Thursday, June 21, 2007

New Poll

Most of the time, the regional numbers for the big polls are suspect at best, particularly in places like British Columbia, where the sample size is so small to render the results virtually meaningless. With that in mind, this British Columbia specific poll gives a better indication of where the parties really stand:
Federal Tory policies on the environment and Afghanistan have cost the party support in British Columbia, although the Conservatives are ahead of their political competition among decided voters, a new poll suggests.

The Tories have 33 per cent support compared with 29 per cent for the NDP and 28 per cent for the Liberals, according to the survey of 852 B.C. adults conducted by Mustel Group Market Research, and released yesterday.

Movement since last poll:
Liberal support has been stable since the last Mustel survey, conducted in March, but NDP support appears to have increased nine points. In March, the Tories were at 40 per cent support.

The poll shows growing disapproval of Conservative policy, as it relates to the environment and Afghanistan.

Liberal perspective:
Mike Witherly, a strategist for the federal Liberal party in B.C., said he took solace that the level of Liberal support held up in the face of Tory attack ads against Leader St├ęphane Dion.

"Despite their best efforts, they really can't move the dial," Mr. Witherly said.

"It's like we had round one and they threw everything they have got and they got nowhere. If I were a Conservative strategist, I'd be saying, 'What can we possibly do to move our numbers?"

It would appear that the erosion in Conservative support is directly tied to the uptick in NDP support, with the Liberals simply bypassed. The Liberal numbers are static, which seems to mirror the national trend, draw you own conclusions.

If these numbers held in an election, the Conservatives would probably lose seats in B.C.. The list of provinces that show potential seat loss suggests nothing close to a majority, with the prospects of outright defeat more and more likely.


Anonymous said... has such a nice ring. I keep hoping its coming soon

Jeff said...

The Conseratives have lost seats to the Libs and NDP in BC in the last two elections. Even in the last election, the Liberals increased their seatcount there.

I'm not too surprised to hear Liberal support is steady (but not shooting up) there. There's not too much more room for the Libs to grow, as Lib support is confined to Vancouver and Victoria. We might pick up a seat or two, but the real growth potential is in the rural/coastal seats for the NDP, at Con expense. Many seats in BC have historically flipped between the Cons and NDP, Liberals have always been seen as the establishment.

Steve V said...

No Green numbers, put some quick math suggests their total has gone up from the 5% last election. The NDP is virtually at the same total as election night, ditto for the Liberals, down for the Tories, so it would seem the balance has gone Green.

Anonymous said...

Agree with Jeff above about LPC support mainly in Vancouver and Victoria. Can expect that pockets of the Fraser Valley, Thompson-Okanagan, Central Interior and the Peace (it's 'almost Alberta') will remain CPC.

One certainty. Vancouver-Kingsway will not be electing a CPC candidate. What remains to be seen is if that riding swings back to the NDP. Ian Waddell held it for a number of years.

With Stephen Owen stepping down Vancouver-Quadra remains a question mark. They likely won't go NDP but will it stay Liberal or go CPC?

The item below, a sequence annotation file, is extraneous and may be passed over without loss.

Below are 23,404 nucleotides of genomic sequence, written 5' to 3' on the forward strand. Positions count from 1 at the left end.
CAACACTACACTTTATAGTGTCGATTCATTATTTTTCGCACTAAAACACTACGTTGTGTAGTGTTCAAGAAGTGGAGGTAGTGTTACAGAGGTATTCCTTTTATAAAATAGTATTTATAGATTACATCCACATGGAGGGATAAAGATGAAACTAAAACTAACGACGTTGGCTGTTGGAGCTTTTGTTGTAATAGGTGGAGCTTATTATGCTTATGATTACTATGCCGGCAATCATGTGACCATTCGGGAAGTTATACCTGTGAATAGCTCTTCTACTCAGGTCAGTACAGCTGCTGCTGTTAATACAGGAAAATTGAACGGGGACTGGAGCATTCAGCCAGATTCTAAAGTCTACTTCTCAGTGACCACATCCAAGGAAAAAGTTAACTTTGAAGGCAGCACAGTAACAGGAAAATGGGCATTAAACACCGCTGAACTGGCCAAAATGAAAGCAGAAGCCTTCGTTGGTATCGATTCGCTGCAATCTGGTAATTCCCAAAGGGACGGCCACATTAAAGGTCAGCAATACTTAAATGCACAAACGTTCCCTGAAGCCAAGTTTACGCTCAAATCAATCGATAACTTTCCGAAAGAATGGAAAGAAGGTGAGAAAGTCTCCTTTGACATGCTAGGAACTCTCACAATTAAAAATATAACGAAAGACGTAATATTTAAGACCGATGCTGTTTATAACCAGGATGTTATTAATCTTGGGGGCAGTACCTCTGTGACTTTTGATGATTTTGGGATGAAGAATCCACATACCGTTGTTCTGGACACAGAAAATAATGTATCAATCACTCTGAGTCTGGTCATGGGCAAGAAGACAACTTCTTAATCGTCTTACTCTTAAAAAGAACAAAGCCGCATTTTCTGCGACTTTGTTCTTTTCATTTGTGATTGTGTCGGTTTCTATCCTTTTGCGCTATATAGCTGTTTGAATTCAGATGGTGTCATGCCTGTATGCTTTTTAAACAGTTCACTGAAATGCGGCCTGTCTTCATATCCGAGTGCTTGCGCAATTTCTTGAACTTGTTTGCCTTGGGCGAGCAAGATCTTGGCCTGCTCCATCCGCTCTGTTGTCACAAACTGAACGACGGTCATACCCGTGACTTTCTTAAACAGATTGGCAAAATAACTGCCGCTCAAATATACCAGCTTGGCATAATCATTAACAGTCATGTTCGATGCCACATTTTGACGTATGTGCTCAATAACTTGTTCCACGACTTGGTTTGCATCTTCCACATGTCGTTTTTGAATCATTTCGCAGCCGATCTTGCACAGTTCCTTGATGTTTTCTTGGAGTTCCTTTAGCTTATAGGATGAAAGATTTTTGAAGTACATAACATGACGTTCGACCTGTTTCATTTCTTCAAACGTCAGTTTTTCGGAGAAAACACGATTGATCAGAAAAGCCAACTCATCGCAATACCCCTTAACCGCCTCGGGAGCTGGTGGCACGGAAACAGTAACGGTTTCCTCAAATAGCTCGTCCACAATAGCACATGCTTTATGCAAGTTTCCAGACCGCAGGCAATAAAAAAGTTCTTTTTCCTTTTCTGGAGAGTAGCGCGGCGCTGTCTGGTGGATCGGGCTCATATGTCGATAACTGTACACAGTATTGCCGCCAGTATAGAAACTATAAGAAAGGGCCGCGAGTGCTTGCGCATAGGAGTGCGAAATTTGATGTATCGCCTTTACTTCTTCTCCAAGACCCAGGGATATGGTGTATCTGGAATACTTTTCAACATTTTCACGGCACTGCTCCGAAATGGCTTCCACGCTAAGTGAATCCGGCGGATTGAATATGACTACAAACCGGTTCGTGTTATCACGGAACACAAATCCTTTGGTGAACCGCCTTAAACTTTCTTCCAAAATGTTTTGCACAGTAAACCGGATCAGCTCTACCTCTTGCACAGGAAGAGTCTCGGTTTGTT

Hedy Fry could be vulnerable in Vancouver-Centre. Largely depends on who the NDP may choose to run there this time around. Having Svend Robinson as their candidate in 2006 was a major gaffe. They would have done much better with Tim Stevenson. I also hear that the Greens plan to have Adrienne Carr as their candidate in VanCentre. She could take some votes from both the Liberals and NDP.

Southern Interior and the Kootenays? Your guess is as good as mine.

Steve V said...

Thanks for the rundown Frank.

Anonymous said...

The next national poll should be intresting, with the BC and Atlantic losses I would expect the Cons to be several points behind the LPC.

If the Cons drop to 25% nationally, expect cracks to start showing in the blogging tories facade of unity.

ottlib said...

My guess is the incumbent advantage will kick in again and the Conservatives will bounce back up to between 34 and 37%.

However, if I am wrong then that would be really significant. (Not because I would be wrong, although that is rare:-)) It would be significant as it could indicate the beginning of a new trend that the Conservatives will definitely not like.

Either way anonymous could be on to something as such a situation could cause some cracks to appear in the Conservative facade.

Anonymous said...

The Cons have max in BC somewhat.

They are bound to lose big time in Southern Interior and the Kootenays if the native land claims issue appears in the radar screen in the winter.

Any gains in the Interior for the Dippers will help them in the Fraser River Valley. Most of the match-ups in BC are Lib-NDP rather than Lib-CPC.

burlivespipe said...

With no election in sight, the tories biggest possible loss is through attrition in defections by Cummings and Moore. Its been rumoured that the two are, in very different ways, stewing in their seats at how Harpor has turned his back on all the 'alliance' principles. Yes, Libs have most of their support in Vancouver and Victoria, but on the outer fringe there are possible breakthroughs (Nw-Coq, Bby-Douglas, mini-Lunn's isle riding), but equally at threat from a CON bounceback (Dahliwal, B-Wilson and Don Bell)... If the next poll doesn't show a mild CON resurgence, to like 33%, I'll eat my cornpipe hat.